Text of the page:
Review Article

Review Article: Therapeutic Targets for the Pharmacologic Management of Coeliac Disease

The Future Beyond a Gluten-free Diet

Michael Klonarakis; Christopher N. Andrews; Maitreyi Raman; Remo Panaccione; Christopher Ma


Aliment Pharmacol Ther. 2022;55(10):1277-1296. 

In This Article

Abstract and Introduction


Background: Coeliac disease (CeD) is an immune-mediated small bowel enteropathy resulting from dietary gluten exposure. Presently, the only effective treatment is adoption of a gluten-free diet (GFD), although strict adherence is challenging to maintain, and inadvertent gluten exposures are inevitable for most patients. Hence, there is substantial interest in drug development in CeD and multiple novel therapies are under investigation.

Aims: To review existing and upcoming clinical trial programmes for pharmacologic agents for CeD.

Methods: A narrative review was performed, informed by a search of MEDLINE, Embase, the Cochrane CENTRAL Library and

Results: We summarise the pathophysiology of CeD and the specific steps that are potentially amenable to pharmacologic treatment. We evaluate the evidence supporting existing and future drug targets, including trials of peptidases, gluten sequestrants, tight junction regulators, anti-transglutaminase 2 therapies, immune tolerizing agents, advanced biologics and small molecules, and microbiome-targeted strategies. We highlight unique considerations for conducting CeD trials, including identifying appropriate study populations, assessing results in the context of a gluten challenge, and interpreting CeD-specific clinical and histologic outcomes. Understanding these factors is crucial for accurately appraising the evidence. Finally, we outline what the future of CeD therapy may hold with the introduction of pharmacotherapies.

Conclusions: There is a need for pharmacologic options for CeD, either used adjunctively with a GFD for accidental or intentional gluten exposures or for refractory disease. Multiple promising agents are in development, and these trials are likely to lead to approvals for the first generation of pharmacologic agents for CeD within the next 5 years.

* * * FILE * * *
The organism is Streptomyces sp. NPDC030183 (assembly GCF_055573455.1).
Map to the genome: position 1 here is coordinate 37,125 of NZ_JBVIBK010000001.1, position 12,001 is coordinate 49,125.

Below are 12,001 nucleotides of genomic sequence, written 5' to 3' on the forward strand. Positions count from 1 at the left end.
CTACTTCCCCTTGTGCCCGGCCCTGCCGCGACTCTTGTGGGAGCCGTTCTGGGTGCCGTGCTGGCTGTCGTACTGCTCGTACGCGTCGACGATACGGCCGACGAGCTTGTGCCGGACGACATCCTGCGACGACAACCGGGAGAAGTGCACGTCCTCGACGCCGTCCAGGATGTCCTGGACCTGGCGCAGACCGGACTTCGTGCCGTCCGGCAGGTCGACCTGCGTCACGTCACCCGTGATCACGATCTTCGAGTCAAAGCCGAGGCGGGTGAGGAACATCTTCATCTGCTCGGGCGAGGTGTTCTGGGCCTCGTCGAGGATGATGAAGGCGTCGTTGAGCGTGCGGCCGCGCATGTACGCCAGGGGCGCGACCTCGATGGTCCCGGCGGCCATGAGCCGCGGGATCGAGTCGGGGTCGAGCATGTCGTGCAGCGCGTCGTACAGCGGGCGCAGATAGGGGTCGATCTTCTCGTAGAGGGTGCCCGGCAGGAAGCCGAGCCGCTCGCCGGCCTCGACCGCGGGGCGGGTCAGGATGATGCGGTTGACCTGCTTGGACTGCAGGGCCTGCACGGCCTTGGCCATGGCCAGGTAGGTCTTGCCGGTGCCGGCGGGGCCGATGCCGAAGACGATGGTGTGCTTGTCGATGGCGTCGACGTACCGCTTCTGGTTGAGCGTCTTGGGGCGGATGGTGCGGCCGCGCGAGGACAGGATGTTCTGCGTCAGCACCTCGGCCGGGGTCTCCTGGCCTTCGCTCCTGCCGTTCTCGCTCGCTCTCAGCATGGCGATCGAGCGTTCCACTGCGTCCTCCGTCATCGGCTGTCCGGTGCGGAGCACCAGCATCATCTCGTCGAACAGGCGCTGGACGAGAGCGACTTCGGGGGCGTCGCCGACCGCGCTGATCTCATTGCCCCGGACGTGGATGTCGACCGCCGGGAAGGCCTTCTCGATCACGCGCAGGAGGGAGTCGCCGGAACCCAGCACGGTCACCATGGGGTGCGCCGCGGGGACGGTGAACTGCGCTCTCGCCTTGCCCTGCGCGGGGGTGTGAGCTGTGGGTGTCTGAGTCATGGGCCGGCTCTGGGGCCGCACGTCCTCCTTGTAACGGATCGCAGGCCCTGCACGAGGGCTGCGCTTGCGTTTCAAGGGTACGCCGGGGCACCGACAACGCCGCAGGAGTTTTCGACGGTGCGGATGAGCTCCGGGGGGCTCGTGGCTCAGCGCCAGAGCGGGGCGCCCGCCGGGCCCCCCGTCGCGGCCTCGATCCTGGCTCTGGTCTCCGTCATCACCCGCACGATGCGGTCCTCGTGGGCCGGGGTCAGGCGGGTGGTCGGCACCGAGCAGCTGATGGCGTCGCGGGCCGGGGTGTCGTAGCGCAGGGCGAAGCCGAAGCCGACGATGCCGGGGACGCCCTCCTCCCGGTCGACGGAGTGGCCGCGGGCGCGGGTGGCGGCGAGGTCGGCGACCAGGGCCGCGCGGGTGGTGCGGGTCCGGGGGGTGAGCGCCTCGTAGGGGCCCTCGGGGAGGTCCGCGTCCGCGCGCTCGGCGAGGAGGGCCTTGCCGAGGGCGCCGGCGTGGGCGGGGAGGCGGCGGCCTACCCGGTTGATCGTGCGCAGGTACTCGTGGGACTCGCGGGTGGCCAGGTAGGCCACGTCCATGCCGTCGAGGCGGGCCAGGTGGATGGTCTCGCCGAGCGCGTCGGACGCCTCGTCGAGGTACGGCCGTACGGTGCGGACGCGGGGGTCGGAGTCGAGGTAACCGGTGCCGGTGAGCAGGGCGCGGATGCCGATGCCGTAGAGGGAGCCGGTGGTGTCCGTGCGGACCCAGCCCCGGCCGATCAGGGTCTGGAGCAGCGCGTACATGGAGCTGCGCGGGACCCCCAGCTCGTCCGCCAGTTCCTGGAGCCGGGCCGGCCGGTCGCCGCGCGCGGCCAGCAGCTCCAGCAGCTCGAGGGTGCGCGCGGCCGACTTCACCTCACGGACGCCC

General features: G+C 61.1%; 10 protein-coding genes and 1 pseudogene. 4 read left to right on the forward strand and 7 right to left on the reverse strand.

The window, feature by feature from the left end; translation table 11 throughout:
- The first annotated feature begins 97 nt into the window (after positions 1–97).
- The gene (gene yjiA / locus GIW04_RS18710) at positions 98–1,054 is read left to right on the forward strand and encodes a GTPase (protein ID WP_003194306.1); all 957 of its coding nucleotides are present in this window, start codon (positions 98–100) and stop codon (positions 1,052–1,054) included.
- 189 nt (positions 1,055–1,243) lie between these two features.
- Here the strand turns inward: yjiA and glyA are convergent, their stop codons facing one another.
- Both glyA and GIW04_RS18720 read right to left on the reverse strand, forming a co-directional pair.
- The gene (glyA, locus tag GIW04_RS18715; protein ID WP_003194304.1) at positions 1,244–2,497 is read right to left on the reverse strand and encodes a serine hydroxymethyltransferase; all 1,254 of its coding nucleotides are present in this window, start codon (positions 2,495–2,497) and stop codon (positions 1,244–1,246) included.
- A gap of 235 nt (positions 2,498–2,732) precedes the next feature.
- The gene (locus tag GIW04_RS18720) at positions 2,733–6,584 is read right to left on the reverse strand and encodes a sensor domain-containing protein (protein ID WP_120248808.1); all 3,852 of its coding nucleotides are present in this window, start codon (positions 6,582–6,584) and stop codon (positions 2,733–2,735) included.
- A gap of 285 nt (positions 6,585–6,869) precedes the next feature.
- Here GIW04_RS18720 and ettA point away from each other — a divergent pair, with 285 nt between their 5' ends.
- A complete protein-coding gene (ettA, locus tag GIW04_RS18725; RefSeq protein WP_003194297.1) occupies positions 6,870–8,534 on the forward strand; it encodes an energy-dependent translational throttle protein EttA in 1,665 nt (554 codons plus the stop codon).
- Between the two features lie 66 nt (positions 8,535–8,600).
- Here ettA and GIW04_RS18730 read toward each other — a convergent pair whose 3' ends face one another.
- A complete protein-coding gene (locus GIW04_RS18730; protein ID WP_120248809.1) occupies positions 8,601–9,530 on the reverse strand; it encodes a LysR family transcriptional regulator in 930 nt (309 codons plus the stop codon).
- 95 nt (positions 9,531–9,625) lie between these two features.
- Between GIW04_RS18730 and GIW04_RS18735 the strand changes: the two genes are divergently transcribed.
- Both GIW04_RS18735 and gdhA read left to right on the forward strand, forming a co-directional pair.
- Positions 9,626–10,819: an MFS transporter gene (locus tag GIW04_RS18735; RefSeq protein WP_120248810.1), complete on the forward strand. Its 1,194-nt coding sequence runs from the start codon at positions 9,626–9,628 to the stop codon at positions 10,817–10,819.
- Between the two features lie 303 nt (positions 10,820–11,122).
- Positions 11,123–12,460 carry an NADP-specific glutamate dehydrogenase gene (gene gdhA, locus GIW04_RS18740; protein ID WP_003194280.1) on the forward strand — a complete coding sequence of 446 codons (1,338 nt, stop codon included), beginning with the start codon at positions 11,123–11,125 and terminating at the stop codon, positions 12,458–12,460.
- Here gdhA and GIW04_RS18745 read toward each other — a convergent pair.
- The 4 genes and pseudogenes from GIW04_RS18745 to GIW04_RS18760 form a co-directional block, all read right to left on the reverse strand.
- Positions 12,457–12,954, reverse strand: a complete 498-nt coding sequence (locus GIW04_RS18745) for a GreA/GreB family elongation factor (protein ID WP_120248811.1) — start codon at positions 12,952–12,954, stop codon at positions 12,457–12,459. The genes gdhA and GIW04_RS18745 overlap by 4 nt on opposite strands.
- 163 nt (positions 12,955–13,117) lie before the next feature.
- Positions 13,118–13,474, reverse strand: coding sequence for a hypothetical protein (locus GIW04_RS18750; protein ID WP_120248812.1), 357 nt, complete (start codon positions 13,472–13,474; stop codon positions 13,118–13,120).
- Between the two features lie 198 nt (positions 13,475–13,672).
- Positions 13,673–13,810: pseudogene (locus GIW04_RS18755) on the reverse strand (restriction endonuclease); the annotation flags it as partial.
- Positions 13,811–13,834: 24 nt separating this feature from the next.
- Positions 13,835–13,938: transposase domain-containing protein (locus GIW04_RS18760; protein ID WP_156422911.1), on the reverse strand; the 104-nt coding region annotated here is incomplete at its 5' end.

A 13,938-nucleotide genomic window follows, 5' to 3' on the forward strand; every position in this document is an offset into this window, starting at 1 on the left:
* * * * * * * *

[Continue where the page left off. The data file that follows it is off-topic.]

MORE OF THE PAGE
Coeliac disease (CeD) is an autoimmune small bowel enteropathy triggered by dietary gluten ingestion in a genetically susceptible host.[1] It is one of the most common, chronic, food-related conditions, affecting ~1% of the population, with rising global incidence and prevalence rates.[2,3] Symptoms typically include chronic diarrhoea, abdominal pain/bloating and weight loss, although silent presentations and extraintestinal manifestations are common.[4] The diagnosis of CeD involves detection of CeD-specific autoantibodies (anti-tissue transglutaminase [TG2]), anti-endomysial antibody [EMA] or anti-deamidated gliadin peptide). Histologic confirmation of small bowel enteropathy remains the gold standard.[5] Approximately 0.31%–0.38% of patients with CeD have refractory CeD (RCD), characterised by persistent malabsorption and villous atrophy despite strict gluten avoidance.[6–8] The true prevalence of RCD has been challenging to ascertain, although it is thought to be a rare condition, as many patients with symptomatically non-responsive CeD (often in the context of inadvertent persistent gluten exposure) or those with slow histologic healing may be misdiagnosed with RCD.[9] However, accurate diagnosis of RCD is important prognostically as patients with type II RCD are at higher risk for developing enteropathy associated lymphoma.[10,11] Compared to the general population, patients with CeD are at increased risk for cardiovascular-related, cancer-related and all-cause mortality.[12]

Currently, the only recommended treatment for CeD is strict adherence to a gluten-free diet (GFD). However, adherence rates vary significantly and are dependent on socioeconomic, disease-related and patient-related factors.[13,14] Inadvertent gluten exposure is inevitable for most patients because of occasional dietary transgressions and potential contamination. Given the near-ubiquity of gluten, strictly adhering to a GFD may result in both nutritional deficits (eg, inadequate fibre, iron, folate and zinc intake) and other nutritional imbalances including overconsumption of dietary fat and foods with high glycaemic index.[15,16] Maintaining a GFD can also exacerbate social isolation, anxiety and disordered eating habits.[17]

These limitations highlight the need for safe and effective pharmacologic therapies for the treatment of CeD. In this review, we summarise the pathogenesis of CeD and describe potential therapeutic targets and the associated therapies currently in development while highlighting the unique challenges of drug development in CeD. Finally, we postulate how medical treatments may change the future for patients with CeD and their role in management paradigms beyond 2021.